by Mark Grichanik

How we updated from Angular 4 to Angular 5 using swagger code generator

As a full stack developer in an enterprise company, I had the opportunity to update our client side to Angular 5. The process itself is not simple and there are many things to take into account. In this article, I’ve outlined the necessary steps needed to update your Angular version with ease and simplicity.

According to the Angular team, it is ill-advised to update from version 4 to 6 directly. That is why this article will focus on updating to version 5.
Just as a heads up, the Angular team promises that updating from Angular 6 and further will be lighter and easier to handle.


Make sure you are using the latest swagger version. Angular 5 deprecates OpaqueToken and it now uses InjectionToken instead.

OpaqueToken is a unique and immutable value which allows developers to avoid collisions of DI token id’s. InjectionToken<T> is a parametrized and type-safe version of ‘OpaqueToken’.

We use swagger-codegen-maven-plugin, version 2.2.2. Because of the aforementioned issue, we had to upgrade to 2.3.1.
Inside maven pom.xml file we had to change language attribute of swagger yml from ‘typescript-angular2’ to ‘typescript-angular’ which should support all angular versions from now on.

With Swagger 2.2.2 the BASE_PATH is generated as:

As opposed to Swagger 2.3.1, which is supported by Angular 5:

Take note that there is another major difference between the Swagger versions in regard to the generated file. For example, if we had a file that contains all kinds of REST calls, Swagger 2.2.2 will generate dogApi.ts. Whereas Swagger 2.3.1, will generate it as a service. Meaning, dog.service.ts.

After upgrading to the latest swagger version, you must refactor your imports to use dog.service.ts instead of dogApi.ts.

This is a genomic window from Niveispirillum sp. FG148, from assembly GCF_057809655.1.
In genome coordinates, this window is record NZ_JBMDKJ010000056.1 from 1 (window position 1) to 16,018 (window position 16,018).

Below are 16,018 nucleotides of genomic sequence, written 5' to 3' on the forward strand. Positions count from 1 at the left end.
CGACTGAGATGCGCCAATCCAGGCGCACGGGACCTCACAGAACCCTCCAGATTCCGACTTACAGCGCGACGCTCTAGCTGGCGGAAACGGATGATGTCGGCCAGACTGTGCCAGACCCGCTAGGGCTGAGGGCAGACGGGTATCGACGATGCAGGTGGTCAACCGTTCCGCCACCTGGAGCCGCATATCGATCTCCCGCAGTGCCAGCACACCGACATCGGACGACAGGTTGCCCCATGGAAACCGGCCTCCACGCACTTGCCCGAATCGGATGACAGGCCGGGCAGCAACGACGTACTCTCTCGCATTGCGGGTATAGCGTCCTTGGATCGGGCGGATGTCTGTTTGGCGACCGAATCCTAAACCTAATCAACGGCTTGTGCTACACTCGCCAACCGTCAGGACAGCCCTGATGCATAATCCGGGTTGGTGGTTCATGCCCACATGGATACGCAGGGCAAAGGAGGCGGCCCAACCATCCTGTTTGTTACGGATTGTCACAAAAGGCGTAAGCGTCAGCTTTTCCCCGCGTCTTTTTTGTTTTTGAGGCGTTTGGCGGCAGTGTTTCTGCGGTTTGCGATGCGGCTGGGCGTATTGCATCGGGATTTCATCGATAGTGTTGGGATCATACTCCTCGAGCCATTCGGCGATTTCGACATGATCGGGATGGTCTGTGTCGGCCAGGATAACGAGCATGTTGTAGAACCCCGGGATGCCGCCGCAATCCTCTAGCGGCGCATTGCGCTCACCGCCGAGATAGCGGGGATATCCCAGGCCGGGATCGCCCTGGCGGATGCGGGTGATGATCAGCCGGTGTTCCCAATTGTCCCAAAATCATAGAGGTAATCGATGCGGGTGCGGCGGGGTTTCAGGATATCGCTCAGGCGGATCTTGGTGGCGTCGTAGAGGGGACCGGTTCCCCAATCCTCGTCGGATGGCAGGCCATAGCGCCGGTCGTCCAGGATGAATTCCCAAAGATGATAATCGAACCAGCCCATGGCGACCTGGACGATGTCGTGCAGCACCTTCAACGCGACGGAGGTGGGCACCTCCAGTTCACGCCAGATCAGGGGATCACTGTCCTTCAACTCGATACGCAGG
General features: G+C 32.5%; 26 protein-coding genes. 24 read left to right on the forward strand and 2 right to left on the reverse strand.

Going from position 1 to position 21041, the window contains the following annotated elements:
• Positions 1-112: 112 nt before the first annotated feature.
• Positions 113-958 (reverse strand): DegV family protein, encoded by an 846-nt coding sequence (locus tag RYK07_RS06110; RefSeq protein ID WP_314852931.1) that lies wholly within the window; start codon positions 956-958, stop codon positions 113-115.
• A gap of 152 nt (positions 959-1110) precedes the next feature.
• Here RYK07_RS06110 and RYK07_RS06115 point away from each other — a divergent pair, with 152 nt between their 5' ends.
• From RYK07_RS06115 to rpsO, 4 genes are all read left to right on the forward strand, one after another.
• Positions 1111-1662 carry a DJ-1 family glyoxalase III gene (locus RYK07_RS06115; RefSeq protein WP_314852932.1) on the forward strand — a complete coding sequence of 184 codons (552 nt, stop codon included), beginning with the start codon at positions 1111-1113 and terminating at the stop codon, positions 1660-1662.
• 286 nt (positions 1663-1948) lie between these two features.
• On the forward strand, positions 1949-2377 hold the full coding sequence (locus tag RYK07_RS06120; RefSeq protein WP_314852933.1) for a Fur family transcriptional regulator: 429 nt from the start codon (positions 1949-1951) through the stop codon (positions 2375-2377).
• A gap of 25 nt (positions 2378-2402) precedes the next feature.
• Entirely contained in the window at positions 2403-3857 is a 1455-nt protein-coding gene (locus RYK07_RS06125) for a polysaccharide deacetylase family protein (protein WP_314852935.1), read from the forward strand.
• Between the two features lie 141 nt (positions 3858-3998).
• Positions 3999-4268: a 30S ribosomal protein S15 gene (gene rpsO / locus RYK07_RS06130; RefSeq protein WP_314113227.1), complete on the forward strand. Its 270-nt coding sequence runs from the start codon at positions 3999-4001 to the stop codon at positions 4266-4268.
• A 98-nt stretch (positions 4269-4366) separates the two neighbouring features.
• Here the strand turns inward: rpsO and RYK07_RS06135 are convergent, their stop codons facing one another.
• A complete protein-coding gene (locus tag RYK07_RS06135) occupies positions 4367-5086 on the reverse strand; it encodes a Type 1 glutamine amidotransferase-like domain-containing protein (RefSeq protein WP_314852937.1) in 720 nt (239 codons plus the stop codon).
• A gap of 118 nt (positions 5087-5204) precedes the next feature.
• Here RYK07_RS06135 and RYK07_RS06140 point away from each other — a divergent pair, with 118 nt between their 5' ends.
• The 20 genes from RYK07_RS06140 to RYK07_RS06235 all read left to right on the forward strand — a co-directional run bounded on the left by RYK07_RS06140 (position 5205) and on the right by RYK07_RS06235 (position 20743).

by Bruno Nascimento on Unsplash

Let’s Begin

Our server side is written in Java while our client side is written using Angular 4. We are using swagger that creates a yaml file that uses OpenApi specification.

It’s a standard interface to RESTful APIs which allows understanding of the capabilities of the service without access to source code. (

Next, we generate Typescript files (containing objects and APIs) from the original yaml file. You can play with their generator here.

STEP 1: Update your node and npm to the latest versions . We used npm 6.1 with node 10.0. You can download them from here.

STEP 2: Update your package.json file using:

Upgrading NgRx And Needed Refactoring

It is not mandatory to use NgRx, but I highly suggest it. If you are not using NgRx, you can skip to the next step.

The NgRx team created a very useful migration guide. They really describe step by step what modifications are needed to be done in order to have a successful migration

In version 5, the ‘payload’ property in Action Interface has been removed because it was a source of type-safety issues.

The NgRx team suggests to create a new class for each action that you have, and pass the payload as an input to the constructor of that class.

We’ve decided to make the transition easier by creating our own Action interface called, ActionWithPayload, which extends the regular Action interface. ActionWithPayload extends the newer interface, but retains the older payload attribute.

Also we noticed that we can’t use observable$.select and we must wrap it with the ‘pipe’ operation:

Fixing Unit Tests

In order to use the new store mechanism, you need to create a mocked store class:

In order to use it within a test, do the following:

Store will be a mocked instance of the provided state! We can mimic all kinds of states with that!

Final Words

Although it may seem daunting at first, the steps I have outlined are straightforward and not very complicated. If you run into any issues, feel free to drop me a line at : markgrichanik[at]gmail[dot]com.

I would also love to hear any feedback you have while upgrading Angular applications with Swagger and NgRx.

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